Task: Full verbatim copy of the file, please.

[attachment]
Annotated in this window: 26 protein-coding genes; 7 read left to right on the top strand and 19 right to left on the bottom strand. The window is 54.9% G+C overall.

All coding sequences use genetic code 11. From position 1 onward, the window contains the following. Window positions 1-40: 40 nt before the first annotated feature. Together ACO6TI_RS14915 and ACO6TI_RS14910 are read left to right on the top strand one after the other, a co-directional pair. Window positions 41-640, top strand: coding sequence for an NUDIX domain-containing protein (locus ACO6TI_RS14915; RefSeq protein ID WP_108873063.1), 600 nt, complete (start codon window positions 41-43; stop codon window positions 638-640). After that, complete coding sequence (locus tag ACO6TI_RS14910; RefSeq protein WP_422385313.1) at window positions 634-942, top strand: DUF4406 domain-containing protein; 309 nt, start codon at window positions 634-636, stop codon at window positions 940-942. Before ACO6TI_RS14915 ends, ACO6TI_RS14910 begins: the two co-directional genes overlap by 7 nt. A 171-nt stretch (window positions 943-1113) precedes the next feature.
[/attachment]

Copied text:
Annotated in this window: 26 protein-coding genes; 7 read left to right on the top strand and 19 right to left on the bottom strand. The window is 54.9% G+C overall.

All coding sequences use genetic code 11. From position 1 onward, the window contains the following. Window positions 1-40: 40 nt before the first annotated feature. Together ACO6TI_RS14915 and ACO6TI_RS14910 are read left to right on the top strand one after the other, a co-directional pair. Window positions 41-640, top strand: coding sequence for an NUDIX domain-containing protein (locus ACO6TI_RS14915; RefSeq protein ID WP_108873063.1), 600 nt, complete (start codon window positions 41-43; stop codon window positions 638-640). After that, complete coding sequence (locus tag ACO6TI_RS14910; RefSeq protein WP_422385313.1) at window positions 634-942, top strand: DUF4406 domain-containing protein; 309 nt, start codon at window positions 634-636, stop codon at window positions 940-942. Before ACO6TI_RS14915 ends, ACO6TI_RS14910 begins: the two co-directional genes overlap by 7 nt. A 171-nt stretch (window positions 943-1113) precedes the next feature.